By Alexandra Phanor-Faury

Meet TG-170 Owner & Boutique Pioneer Terri Gillis

01leases.xlarge1“It was kinda like when you find that perfect spot on the beach you want to put your blanket on,” recalls TG-170 boutique owner Terri Gillis about the moment in 1992 when shet discovered her former Lower East Side storefront at 170 Ludlow. While there is no shortage of high-end boutiques peddling designer wears in the LES today, Gillis was the first to introduce fashion retail into the area, at a time when the LES was known more for its drug and crime scene than as a shopping destination. “When I first moved in, nobody wanted to be on Ludlow,” recalls Gillis. “I remember when the SWAT team came to bust this notorious gang dealing heroin. They blocked off the whole street and there was a helicopter hovering over us.” 18 years later, with the influx of bars and restaurants catering to unhinged bridge and tunnel creatures, neighborhood businesses shutting down, and exorbitant rents, Gillis’ love affair with Ludlow Street has soured. On October 1st, she packed up her finely curated collection of ready-to-wear and accessories and moved her store further south to the less saturated 77 Ludlow on the corner of Broome.

Despite the daily drama surrounding the Virginia native when she first arrived in the former tenement-saturated area, Gillis—who was working as an artist, a part time library clerk at FIT, and a maid for Maria Shriver and Arnold Schwarzenegger (“I would go in to dust but it was never dirty”)—thrived on the sketchy and destitute Ludlow. In those days, the neighborhood was teeming with fellow struggling artists. “As soon as I moved there, I loved all the people and I felt lucky to find a place where I knew I belonged and felt inspired,” she says. The neighborhood was abundant with innovative energy and entrepreneurial spirit, and the diverse community would inspire Gillis to put down the paint brush and turn the $1200-a-month, 1400 sq. foot apartment into a workspace and artists commune first, before it became her store.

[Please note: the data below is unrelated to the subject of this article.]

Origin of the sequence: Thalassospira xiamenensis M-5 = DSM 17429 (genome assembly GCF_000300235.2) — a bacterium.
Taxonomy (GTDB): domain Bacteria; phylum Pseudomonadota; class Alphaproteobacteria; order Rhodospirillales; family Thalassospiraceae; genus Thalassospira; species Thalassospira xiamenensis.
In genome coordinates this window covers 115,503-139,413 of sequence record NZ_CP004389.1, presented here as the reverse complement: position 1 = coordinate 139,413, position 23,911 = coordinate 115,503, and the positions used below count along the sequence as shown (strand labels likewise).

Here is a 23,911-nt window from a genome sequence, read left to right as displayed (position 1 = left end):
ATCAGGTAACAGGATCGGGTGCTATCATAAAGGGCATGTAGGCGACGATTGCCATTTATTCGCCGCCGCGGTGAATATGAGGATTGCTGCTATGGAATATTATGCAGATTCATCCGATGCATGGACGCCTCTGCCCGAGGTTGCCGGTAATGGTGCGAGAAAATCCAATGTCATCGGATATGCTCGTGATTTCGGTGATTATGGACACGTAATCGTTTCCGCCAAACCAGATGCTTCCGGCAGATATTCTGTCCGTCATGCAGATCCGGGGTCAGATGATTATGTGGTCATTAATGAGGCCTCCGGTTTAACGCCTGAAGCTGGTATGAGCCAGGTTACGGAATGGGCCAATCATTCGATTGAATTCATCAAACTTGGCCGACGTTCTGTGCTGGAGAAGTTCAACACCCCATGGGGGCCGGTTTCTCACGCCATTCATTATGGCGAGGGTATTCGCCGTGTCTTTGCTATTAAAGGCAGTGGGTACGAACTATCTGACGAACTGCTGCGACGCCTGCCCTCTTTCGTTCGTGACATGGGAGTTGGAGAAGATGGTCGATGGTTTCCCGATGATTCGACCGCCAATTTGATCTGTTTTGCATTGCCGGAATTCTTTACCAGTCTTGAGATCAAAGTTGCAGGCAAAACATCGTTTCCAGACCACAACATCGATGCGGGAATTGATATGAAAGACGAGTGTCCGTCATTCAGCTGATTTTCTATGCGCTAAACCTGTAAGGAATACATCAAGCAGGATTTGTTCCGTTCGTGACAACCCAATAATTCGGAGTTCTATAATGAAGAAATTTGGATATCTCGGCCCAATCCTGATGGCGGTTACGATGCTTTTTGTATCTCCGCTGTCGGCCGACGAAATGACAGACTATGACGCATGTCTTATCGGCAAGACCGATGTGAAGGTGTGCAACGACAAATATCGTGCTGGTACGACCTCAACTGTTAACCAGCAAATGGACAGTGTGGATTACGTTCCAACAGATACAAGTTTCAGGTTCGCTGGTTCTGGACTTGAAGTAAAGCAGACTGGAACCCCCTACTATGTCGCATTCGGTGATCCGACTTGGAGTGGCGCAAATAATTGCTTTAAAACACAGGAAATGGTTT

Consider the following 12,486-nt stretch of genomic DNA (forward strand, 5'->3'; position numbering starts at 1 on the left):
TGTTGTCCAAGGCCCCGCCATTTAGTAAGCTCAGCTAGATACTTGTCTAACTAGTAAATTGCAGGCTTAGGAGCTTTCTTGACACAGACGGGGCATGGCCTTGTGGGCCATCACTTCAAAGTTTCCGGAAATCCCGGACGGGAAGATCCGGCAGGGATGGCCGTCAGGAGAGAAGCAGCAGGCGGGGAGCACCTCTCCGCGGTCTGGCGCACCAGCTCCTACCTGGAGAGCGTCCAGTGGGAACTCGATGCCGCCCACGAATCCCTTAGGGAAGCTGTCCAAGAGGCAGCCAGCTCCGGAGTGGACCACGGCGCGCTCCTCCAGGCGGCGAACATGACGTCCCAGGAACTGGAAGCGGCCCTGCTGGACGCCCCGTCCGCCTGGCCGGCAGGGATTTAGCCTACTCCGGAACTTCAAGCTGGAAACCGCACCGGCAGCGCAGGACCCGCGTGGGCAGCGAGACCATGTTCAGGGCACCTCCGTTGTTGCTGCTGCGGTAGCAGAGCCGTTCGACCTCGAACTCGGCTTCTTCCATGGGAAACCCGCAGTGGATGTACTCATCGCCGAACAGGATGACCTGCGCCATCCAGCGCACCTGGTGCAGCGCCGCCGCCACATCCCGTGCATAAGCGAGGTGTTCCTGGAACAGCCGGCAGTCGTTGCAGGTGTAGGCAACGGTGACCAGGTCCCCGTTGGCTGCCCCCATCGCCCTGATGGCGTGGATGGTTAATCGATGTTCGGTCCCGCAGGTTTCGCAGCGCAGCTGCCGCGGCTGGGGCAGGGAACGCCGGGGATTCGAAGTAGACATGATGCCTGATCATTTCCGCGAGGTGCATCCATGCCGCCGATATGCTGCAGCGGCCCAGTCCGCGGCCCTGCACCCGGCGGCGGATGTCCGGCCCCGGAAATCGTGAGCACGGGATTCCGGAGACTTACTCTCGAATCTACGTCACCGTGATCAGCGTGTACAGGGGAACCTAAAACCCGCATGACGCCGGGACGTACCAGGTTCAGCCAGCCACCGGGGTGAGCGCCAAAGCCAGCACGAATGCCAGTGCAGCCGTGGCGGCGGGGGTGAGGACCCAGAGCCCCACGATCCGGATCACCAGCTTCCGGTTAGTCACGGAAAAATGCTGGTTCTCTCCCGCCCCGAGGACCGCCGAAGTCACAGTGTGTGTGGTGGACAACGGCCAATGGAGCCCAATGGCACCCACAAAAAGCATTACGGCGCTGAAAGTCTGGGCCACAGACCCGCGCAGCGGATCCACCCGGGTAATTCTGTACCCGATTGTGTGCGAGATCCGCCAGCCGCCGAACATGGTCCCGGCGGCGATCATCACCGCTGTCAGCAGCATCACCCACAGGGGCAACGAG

“I got to NY in ‘87 at the tail end of the art scene in the East Village. These were people I wanted to meet who were doing the kind of impressionist art I was into and who were also very into street culture.” Frustrated with her paintings not being seen, she came up with the idea to design a line of baseball hats and T-shirts called Homeboy, inspired by the hip-hop street style of the time.

With the success of her small line, Gillis, who had no prior business or fashion experience, started selling her designs out of her makeshift storefront. Open first only on the weekends, she not only sold her creations, but also collaborated with local artists and designers, providing them with a space to sell their work on consignment.

“Terri gave lots of designers a venue in a time when their only choices were either department stores or very high-end stores.”

Gillis became the unofficial LES mayor, with her apartment being transformed into a gritty, punk-influenced clothing store, gallery space and all around clubhouse where skaters, artists and fashion designers would congregate to exchange ideas, form friendships, and kick-off careers. “I met a lot of creative people,” says Gillis of that time period. Chan Marshall, who later became known as Cat Power, worked in a café around the corner and would often hang out at the store. “Back then you did not need a lot of money to start a business. It was a business, but really it was more of a creative endeavor.”

Gillis was way ahead of her time when she set out to focus the store around indie designers—especially New Yorkers—set in an unpretentious setting, a recipe that has since been reproduced by a slew of the city’s boutiques. ‘90s emerging designers like Rebecca Dannenberg, Pixie Yates and Wendy Mullin of Built by Wendy were some of the first to approach Gillis about carrying their pieces in the store. “If it wasn’t for them, there would be no store,” she says.

“She was investing in the talent around the vicinity of the store,” says Madwell Marketing Director Gigi Guerra, who worked at TG-170 for a year in 1994, and got her first gig in publishing at YM magazine when an editor came into the store. “Terri gave lots of designers a venue in a time when their only choices were either department stores or very high-end stores.”

“The fact that she is still around says a lot,” notes Mullin, who along with Pixie Yates held a fashion show in the windows of TG-170 in 1995 that brought out the locals and one famous early supporter. “Bill Cunningham rode up on his bike and took photos of the scene for a big spread in next Sunday’s NYT.” Says Gillis, “That was really cool. I remember Bill Cunningham telling me, ‘I shoot fashion shows all the time and this is the best one, it’s so fresh and alive.’ That was pretty incredible.”

TG-170’s collection of colorful, unique pieces cut in unconventional silhouettes, amassed a loyal following of hip girls, stylists, editors, designers like Christian Lacroix, and celebrities like Drew Barrymore. “I always found the TG-170 attitude to be different from most other boutiques. We didn’t personally aim to be immaculately dressed in the intimidating manner that is considered the standard in retail,” recalls former shop girl and current Creative Director at American Apparel Marsha Brady. “Sometimes we had dirty hands and looked like we’d been sleeping in our clothes, which often times was true. We were messy in an approachable way, like Terri wearing a sweater completely covered in cat hair,” says Brady, who also sold bags she designed in the store.